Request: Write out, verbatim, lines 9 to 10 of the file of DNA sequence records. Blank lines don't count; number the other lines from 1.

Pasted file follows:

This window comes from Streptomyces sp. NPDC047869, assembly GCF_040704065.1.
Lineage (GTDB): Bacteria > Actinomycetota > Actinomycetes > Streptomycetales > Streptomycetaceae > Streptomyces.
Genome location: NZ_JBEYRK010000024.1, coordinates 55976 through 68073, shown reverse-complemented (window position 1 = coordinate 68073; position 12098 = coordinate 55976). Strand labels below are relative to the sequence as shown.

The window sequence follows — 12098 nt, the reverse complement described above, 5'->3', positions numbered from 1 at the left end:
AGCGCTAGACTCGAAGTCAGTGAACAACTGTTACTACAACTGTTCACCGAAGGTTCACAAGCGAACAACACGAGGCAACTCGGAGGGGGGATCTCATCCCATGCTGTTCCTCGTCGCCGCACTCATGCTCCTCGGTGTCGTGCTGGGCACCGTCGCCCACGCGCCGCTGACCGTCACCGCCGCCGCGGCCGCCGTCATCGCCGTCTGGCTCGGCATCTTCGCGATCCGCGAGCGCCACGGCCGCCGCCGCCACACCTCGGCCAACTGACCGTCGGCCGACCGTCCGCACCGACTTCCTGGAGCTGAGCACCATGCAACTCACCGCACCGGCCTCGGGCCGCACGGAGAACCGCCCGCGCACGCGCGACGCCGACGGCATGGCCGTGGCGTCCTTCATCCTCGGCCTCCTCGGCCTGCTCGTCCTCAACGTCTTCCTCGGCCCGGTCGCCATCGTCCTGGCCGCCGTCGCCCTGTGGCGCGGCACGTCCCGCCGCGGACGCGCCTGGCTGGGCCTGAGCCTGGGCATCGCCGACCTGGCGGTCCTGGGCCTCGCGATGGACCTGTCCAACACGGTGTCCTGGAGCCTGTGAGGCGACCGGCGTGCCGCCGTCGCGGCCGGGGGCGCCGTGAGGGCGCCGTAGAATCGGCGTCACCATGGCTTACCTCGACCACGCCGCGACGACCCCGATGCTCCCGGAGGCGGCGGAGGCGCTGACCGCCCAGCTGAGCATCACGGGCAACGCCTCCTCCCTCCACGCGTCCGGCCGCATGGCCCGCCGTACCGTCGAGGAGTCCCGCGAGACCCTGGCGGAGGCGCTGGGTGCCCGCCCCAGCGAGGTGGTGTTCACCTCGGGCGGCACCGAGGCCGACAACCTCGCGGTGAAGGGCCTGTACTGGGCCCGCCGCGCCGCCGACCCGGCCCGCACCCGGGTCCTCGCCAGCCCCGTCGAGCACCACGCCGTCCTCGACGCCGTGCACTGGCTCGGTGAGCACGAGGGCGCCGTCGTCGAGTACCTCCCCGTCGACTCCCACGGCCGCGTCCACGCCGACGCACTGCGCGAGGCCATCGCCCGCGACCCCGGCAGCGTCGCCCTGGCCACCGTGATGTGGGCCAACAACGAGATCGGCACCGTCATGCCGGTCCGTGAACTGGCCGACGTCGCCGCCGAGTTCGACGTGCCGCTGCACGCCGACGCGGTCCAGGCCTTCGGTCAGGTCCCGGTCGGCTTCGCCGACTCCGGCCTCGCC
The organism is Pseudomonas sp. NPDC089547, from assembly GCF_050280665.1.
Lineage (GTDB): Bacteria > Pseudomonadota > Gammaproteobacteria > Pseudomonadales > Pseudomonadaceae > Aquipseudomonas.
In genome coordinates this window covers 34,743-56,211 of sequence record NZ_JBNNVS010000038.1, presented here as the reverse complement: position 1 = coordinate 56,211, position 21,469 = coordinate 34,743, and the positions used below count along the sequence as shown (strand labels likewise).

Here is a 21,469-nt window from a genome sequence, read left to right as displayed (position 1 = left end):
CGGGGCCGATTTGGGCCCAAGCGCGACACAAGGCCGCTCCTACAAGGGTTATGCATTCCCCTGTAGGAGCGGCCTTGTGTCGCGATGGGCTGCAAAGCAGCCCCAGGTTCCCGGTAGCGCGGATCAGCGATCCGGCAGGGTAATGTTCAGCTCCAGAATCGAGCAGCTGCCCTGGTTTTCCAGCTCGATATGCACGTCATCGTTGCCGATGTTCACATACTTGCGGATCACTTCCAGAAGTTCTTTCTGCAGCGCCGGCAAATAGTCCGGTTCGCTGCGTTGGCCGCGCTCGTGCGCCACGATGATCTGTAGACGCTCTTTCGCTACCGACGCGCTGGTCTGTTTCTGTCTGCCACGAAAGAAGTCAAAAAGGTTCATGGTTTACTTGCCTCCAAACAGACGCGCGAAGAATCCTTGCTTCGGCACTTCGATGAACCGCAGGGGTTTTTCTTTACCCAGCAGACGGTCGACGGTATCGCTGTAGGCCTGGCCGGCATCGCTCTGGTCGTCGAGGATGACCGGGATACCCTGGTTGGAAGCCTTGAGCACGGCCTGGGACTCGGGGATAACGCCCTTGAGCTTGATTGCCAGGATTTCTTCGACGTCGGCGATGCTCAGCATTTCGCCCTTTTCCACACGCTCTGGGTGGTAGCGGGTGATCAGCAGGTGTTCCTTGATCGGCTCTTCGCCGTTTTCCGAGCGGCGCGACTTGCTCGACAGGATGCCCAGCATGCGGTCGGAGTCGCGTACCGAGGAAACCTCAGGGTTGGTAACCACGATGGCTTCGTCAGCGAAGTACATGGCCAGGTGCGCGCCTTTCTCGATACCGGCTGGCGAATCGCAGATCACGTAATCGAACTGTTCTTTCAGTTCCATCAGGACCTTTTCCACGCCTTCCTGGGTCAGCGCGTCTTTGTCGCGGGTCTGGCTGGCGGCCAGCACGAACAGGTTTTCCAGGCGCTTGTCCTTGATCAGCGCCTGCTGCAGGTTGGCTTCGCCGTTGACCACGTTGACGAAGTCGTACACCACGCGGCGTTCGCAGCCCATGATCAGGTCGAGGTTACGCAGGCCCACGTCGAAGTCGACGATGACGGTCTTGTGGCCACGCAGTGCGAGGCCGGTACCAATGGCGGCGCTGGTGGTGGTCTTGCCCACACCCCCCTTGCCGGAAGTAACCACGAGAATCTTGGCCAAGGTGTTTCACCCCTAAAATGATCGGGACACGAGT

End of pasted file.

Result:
Here is a 21,469-nt window from a genome sequence, read left to right as displayed (position 1 = left end):
CGGGGCCGATTTGGGCCCAAGCGCGACACAAGGCCGCTCCTACAAGGGTTATGCATTCCCCTGTAGGAGCGGCCTTGTGTCGCGATGGGCTGCAAAGCAGCCCCAGGTTCCCGGTAGCGCGGATCAGCGATCCGGCAGGGTAATGTTCAGCTCCAGAATCGAGCAGCTGCCCTGGTTTTCCAGCTCGATATGCACGTCATCGTTGCCGATGTTCACATACTTGCGGATCACTTCCAGAAGTTCTTTCTGCAGCGCCGGCAAATAGTCCGGTTCGCTGCGTTGGCCGCGCTCGTGCGCCACGATGATCTGTAGACGCTCTTTCGCTACCGACGCGCTGGTCTGTTTCTGTCTGCCACGAAAGAAGTCAAAAAGGTTCATGGTTTACTTGCCTCCAAACAGACGCGCGAAGAATCCTTGCTTCGGCACTTCGATGAACCGCAGGGGTTTTTCTTTACCCAGCAGACGGTCGACGGTATCGCTGTAGGCCTGGCCGGCATCGCTCTGGTCGTCGAGGATGACCGGGATACCCTGGTTGGAAGCCTTGAGCACGGCCTGGGACTCGGGGATAACGCCCTTGAGCTTGATTGCCAGGATTTCTTCGACGTCGGCGATGCTCAGCATTTCGCCCTTTTCCACACGCTCTGGGTGGTAGCGGGTGATCAGCAGGTGTTCCTTGATCGGCTCTTCGCCGTTTTCCGAGCGGCGCGACTTGCTCGACAGGATGCCCAGCATGCGGTCGGAGTCGCGTACCGAGGAAACCTCAGGGTTGGTAACCACGATGGCTTCGTCAGCGAAGTACATGGCCAGGTGCGCGCCTTTCTCGATACCGGCTGGCGAATCGCAGATCACGTAATCGAACTGTTCTTTCAGTTCCATCAGGACCTTTTCCACGCCTTCCTGGGTCAGCGCGTCTTTGTCGCGGGTCTGGCTGGCGGCCAGCACGAACAGGTTTTCCAGGCGCTTGTCCTTGATCAGCGCCTGCTGCAGGTTGGCTTCGCCGTTGACCACGTTGACGAAGTCGTACACCACGCGGCGTTCGCAGCCCATGATCAGGTCGAGGTTACGCAGGCCCACGTCGAAGTCGACGATGACGGTCTTGTGGCCACGCAGTGCGAGGCCGGTACCAATGGCGGCGCTGGTGGTGGTCTTGCCCACACCCCCCTTGCCGGAAGTAACCACGAGAATCTTGGCCAAGGTGTTTCACCCCTAAAATGATCGGGACACGAGT